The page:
Friedrich (Fritz) Saemisch (September 20, 1896 – August 16, 1975) was a German GM whose most famous game is his loss to Nimzovich at Copenhagen 1923 in the Immortal Zugzwang Game. He is also famous for playing in tournament in Linkoping, Sweden in 1959 and losing all 13 games on time. He followed that up at the age of 73 losing all 15 games on time. Saemisch is also remembered for his game against Capablanca at Carlsbad 1929, when the former World Champion lost a piece in the opening but refused to resign. 
     During World War II Saemisch was appointed as Betreuer (Supervisor) for the troops and his job was to give chess demonstrations and play simultaneous exhibitions for German soldiers all over Europe. 
     In 1944 when he arrived in Spain he made a proposal to the British ambassador that he would play a simul for the British troops in Gibraltar, but his offer was refused. Then Saemisch criticized Hitler at the closing banquet of the Madrid tournament in summer 1944. Upon returning to the German border, he was arrested and sent to a concentration camp. This was not his first transgression, since he had previously said loudly in the Luxor coffee house in Prague, “Isn't Hitler a fool? He thinks he can win the war with Russians!” According to Ludek Pachman Prague was full of Gestapo, and Saemisch had to be overheard at least at the next few tables. Pachman asked him to speak quietly, but Saemisch replied, “You don't agree that Hitler is a fool?”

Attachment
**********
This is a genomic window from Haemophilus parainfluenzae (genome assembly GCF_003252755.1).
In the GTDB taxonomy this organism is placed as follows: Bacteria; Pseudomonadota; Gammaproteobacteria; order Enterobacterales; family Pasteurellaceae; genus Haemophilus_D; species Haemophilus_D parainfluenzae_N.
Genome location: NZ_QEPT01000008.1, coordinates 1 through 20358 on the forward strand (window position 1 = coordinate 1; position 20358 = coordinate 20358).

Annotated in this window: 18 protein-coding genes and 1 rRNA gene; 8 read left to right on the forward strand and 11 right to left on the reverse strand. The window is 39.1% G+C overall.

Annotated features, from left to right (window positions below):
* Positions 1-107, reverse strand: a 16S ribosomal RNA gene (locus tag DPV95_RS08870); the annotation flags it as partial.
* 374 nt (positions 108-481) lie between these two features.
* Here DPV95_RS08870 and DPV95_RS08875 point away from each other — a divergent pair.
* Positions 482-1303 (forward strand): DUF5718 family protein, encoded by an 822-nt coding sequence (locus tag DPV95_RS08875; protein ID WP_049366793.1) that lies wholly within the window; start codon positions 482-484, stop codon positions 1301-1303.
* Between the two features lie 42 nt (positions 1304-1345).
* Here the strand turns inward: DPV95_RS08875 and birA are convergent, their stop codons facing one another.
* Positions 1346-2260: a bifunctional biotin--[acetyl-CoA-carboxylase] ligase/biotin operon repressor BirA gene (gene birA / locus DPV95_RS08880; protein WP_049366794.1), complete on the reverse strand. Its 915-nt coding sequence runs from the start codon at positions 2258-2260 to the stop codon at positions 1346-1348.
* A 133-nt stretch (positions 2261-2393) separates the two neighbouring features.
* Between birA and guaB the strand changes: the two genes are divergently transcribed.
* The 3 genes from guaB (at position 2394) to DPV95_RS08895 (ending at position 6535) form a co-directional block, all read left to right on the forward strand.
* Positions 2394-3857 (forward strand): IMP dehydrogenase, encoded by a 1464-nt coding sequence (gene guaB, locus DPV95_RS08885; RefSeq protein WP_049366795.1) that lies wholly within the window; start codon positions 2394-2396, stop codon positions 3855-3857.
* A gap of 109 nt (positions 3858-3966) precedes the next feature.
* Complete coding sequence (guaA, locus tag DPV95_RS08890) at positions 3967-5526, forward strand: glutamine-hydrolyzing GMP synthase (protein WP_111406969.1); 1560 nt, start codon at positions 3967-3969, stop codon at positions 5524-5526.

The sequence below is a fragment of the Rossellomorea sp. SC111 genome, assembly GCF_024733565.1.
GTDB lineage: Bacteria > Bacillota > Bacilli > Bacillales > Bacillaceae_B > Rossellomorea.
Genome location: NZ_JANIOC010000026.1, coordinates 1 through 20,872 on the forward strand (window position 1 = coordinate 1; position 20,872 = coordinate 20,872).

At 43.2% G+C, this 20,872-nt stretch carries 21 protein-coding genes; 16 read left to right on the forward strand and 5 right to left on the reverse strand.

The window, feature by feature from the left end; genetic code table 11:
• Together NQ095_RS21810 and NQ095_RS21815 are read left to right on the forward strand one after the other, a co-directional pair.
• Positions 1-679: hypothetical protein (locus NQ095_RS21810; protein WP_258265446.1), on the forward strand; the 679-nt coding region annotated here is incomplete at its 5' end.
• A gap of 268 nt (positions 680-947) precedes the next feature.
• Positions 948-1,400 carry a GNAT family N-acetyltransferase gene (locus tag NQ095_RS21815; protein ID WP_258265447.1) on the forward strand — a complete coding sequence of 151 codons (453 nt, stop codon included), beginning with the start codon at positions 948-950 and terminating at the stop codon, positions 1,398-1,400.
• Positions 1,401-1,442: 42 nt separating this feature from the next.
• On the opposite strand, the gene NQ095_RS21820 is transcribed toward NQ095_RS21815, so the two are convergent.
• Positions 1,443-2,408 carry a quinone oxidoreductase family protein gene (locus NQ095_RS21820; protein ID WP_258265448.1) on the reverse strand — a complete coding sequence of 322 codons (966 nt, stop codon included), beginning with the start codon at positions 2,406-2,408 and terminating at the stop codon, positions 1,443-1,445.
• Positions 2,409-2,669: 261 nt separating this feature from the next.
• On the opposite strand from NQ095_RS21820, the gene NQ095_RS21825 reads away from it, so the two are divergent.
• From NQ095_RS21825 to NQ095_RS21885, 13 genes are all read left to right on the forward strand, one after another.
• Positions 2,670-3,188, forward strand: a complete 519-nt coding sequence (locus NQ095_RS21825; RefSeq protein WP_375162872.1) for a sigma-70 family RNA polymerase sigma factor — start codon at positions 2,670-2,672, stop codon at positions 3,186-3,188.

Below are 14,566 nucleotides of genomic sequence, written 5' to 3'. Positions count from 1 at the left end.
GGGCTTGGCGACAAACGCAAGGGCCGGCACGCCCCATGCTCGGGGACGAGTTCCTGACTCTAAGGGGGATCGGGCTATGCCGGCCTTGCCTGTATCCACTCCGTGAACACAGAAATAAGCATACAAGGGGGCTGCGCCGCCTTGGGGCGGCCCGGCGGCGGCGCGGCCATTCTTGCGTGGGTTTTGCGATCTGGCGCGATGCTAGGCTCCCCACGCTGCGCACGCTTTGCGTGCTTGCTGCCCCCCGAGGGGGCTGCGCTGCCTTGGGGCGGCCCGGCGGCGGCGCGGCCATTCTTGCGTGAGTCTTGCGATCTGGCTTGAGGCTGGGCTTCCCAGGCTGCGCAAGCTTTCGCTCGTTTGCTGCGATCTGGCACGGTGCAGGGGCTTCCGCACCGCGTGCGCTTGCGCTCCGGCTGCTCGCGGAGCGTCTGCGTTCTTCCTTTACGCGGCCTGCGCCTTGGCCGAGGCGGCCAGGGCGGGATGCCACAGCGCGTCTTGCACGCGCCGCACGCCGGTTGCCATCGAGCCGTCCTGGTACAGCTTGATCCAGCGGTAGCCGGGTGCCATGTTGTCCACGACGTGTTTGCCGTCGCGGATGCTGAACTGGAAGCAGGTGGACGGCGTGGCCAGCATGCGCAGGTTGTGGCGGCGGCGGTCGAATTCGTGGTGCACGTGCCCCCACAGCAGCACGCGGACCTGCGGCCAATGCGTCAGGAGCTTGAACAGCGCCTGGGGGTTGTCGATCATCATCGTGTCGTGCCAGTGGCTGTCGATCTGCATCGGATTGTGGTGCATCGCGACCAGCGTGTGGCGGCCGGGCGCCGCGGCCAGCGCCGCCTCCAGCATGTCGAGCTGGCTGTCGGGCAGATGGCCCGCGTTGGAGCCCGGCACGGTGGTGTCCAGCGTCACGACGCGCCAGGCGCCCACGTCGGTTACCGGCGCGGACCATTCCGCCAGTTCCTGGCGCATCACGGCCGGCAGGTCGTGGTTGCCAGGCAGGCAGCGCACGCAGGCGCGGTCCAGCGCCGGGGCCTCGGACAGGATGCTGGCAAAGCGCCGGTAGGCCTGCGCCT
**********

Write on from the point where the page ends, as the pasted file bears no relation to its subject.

It may sound like Saemisch wasn't a great player, but Alekhine had this to say of him: “Of all the modern masters that I have had occasion to observe playing blindfold chess, it is Saemisch who interests me the most; his great technique, his speed and precision have always made a profound impression on me.” Coming from one of the most greatest exponents of blindfold play, that is quite a compliment! And in 1929 Chessmetrics puts him in the top 10 in the world with a rating of 2665 and he had performance ratings of over 2700 at Baden-Baden 1925 and Dortmand in 1928. 
     In the following game just when it looks like Janowsky's attack has fizzled out he comes up with a brilliant Q offer.